Before fixing what you are looking at, check what you are looking through…
- Mark Nepo, The Book of Awakening
In his book, The Book of Awakening, Mark Nepo speaks about how we see the world using the example of his grandmother looking out through her only window and complaining about how gray the day was, only to realize that the window was dirty. When he discovered this, his grandmother with humor stated, “Got a dirty eye, see a dirty world…. ”Whether it is a dirty window, a pair of glasses with smudges or reflections of something else, or a mood that affects everything that happens to us, he offers a reminder that we see the world as we choose to see it.
While we do not control all the events in our lives, we do have the capability to see things as they are, naked of all the baggage we pile on. It’s not only a question of perspective, but perhaps also one of simplicity devoid of assumptions and or expectations. We don’t control the all the events in our lives, but we do choose what we see and how we interpret those events. Finally, we choose what to do in the face of these events.
While coaching clients who want to improve how they manage conflict in their professional or personal lives, I often ask my client to walk through an event, step by step, as it is a movie played on a screen in front of them. First observing what is seen, heard, the actual words and motions. As we dive deeper, the client is often surprised when I play back the words used by the client to describe the situation. Or, the client is surprised when I ask whether some portion of the event that was critical in their interpretation came from the scene itself or from something he or she interpreted from a past experience or an expectation.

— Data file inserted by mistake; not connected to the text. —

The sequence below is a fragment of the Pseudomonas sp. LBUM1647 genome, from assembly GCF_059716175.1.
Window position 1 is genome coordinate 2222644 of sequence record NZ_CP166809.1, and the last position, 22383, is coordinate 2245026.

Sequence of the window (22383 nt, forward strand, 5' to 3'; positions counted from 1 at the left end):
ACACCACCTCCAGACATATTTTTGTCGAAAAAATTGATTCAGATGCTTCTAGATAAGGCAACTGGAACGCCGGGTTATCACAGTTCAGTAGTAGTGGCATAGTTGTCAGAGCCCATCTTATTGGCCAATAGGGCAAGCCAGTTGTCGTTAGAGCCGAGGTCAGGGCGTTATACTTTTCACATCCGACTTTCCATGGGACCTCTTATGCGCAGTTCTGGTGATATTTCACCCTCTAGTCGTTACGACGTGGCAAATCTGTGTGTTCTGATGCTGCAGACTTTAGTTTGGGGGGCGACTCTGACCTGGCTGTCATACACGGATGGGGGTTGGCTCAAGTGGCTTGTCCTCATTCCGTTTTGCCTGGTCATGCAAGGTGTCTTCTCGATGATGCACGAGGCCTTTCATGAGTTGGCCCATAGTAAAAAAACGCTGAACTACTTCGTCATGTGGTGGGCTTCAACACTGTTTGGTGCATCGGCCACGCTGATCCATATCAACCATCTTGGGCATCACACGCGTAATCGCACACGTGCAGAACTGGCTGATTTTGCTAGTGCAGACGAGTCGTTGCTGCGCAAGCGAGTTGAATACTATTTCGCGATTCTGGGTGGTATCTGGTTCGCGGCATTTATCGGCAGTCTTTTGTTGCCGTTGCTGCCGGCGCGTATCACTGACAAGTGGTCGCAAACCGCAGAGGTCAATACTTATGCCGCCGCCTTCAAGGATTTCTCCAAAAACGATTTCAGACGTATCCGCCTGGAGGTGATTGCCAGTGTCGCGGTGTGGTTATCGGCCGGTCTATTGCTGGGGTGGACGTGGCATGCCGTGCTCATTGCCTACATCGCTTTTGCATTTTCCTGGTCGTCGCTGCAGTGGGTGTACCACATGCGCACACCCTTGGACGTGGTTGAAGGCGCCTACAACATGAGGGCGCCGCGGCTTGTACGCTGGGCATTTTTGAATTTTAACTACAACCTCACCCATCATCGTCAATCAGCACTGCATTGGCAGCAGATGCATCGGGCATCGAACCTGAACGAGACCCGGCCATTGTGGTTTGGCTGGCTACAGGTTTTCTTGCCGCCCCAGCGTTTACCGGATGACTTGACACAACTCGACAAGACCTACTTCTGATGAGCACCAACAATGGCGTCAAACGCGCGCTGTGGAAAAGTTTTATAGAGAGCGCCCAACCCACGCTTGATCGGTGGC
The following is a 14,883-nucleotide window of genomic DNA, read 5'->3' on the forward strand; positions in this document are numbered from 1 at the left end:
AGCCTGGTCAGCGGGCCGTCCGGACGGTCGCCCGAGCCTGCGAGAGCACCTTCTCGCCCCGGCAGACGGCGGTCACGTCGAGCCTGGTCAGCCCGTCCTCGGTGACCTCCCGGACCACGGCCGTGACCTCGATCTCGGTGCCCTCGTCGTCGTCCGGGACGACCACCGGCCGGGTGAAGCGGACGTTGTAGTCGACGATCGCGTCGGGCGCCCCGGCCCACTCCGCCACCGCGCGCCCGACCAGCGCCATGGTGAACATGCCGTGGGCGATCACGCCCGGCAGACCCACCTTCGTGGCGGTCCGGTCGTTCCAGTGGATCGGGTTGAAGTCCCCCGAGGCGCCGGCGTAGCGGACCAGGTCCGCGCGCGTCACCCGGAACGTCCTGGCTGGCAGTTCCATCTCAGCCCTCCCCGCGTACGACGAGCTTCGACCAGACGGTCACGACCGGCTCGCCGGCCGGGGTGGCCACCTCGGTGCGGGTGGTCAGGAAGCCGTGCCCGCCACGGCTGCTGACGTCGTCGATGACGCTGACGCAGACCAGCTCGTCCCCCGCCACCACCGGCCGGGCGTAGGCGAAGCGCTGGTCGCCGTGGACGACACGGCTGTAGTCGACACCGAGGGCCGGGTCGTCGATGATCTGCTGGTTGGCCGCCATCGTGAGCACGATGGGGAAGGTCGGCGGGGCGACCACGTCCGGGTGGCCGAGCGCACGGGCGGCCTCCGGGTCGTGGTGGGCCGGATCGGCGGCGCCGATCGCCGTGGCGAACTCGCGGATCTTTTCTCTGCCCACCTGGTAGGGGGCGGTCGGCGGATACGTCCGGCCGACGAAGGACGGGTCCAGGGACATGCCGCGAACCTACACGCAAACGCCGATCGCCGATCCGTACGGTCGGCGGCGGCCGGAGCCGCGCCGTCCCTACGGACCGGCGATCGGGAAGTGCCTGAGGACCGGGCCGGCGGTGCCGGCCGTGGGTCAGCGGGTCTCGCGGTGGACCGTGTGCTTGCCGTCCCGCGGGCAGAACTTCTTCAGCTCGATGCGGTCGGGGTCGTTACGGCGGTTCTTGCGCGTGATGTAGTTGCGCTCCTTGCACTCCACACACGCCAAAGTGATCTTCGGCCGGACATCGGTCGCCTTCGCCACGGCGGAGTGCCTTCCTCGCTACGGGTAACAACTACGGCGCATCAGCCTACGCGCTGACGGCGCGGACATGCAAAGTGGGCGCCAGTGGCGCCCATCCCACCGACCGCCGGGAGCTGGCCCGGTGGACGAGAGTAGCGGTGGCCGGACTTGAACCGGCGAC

There is something to be said about learning from our past experiences or using our intuition in dealing with the events in front of us. The tricky part is to be aware of what is an assumption or comes from within ourselves and what is actually being done by another person in front of us. When we become aware of our own internal dialogue or assumptions, it is only then that we can put forth those assumptions to check with the other person if that is what they truly intended. Through more simple questions and communication to clarify, some of the conflicts and misunderstandings could perhaps be avoided.
The other factor that can dirty our windows, so to speak, can be our beliefs and expectations. Whether in the office or at home, if we expect the worst from someone without giving them the benefit of the doubt, we will for sure end up with an unpleasant experience that reinforces our beliefs about that person. It can make a simple misunderstanding evolve into an overall sentiment that all is terrible with that person, therefore labeling the identity of the person as “bad.” Likewise, we may also miss critical clues if we expect that anything that a given person does is perfect. Later, we can experience an unpleasant surprise because we “did not see it coming.”
Another example of this is a senior leader that is preparing to “fight” for his department at a management meeting. Whether for new product development budget or for issues that his department has encountered, by seeing the meeting as a battlefield, the executive found himself in a defensive position, using terms like “my department” and digging his heels, wondering why no one was listening to his ideas and concerns. In doing so, he probably positioned himself as sitting across the table against his peers, rather than sitting together trying to find the best solutions for the business as a whole. After our discussion, he liked the analogy of being in a boat, each leader having an oar, and each oarsman playing a critical role to move the boat forward. It gave him food for thought as he prepared for his next management meeting.
Mark Nepo speaks about the window washing in our minds and in our hearts. He asks us to contemplate what are the ideas and conclusions we have in our minds and in our hearts, and how we can wash these windows through which we see the world. It was a great reminder for me, an invitation for me to see things and other people for what and who they are, not as I believe them to be.
I hope that it can also offer you an opportunity for reflection. Thanks !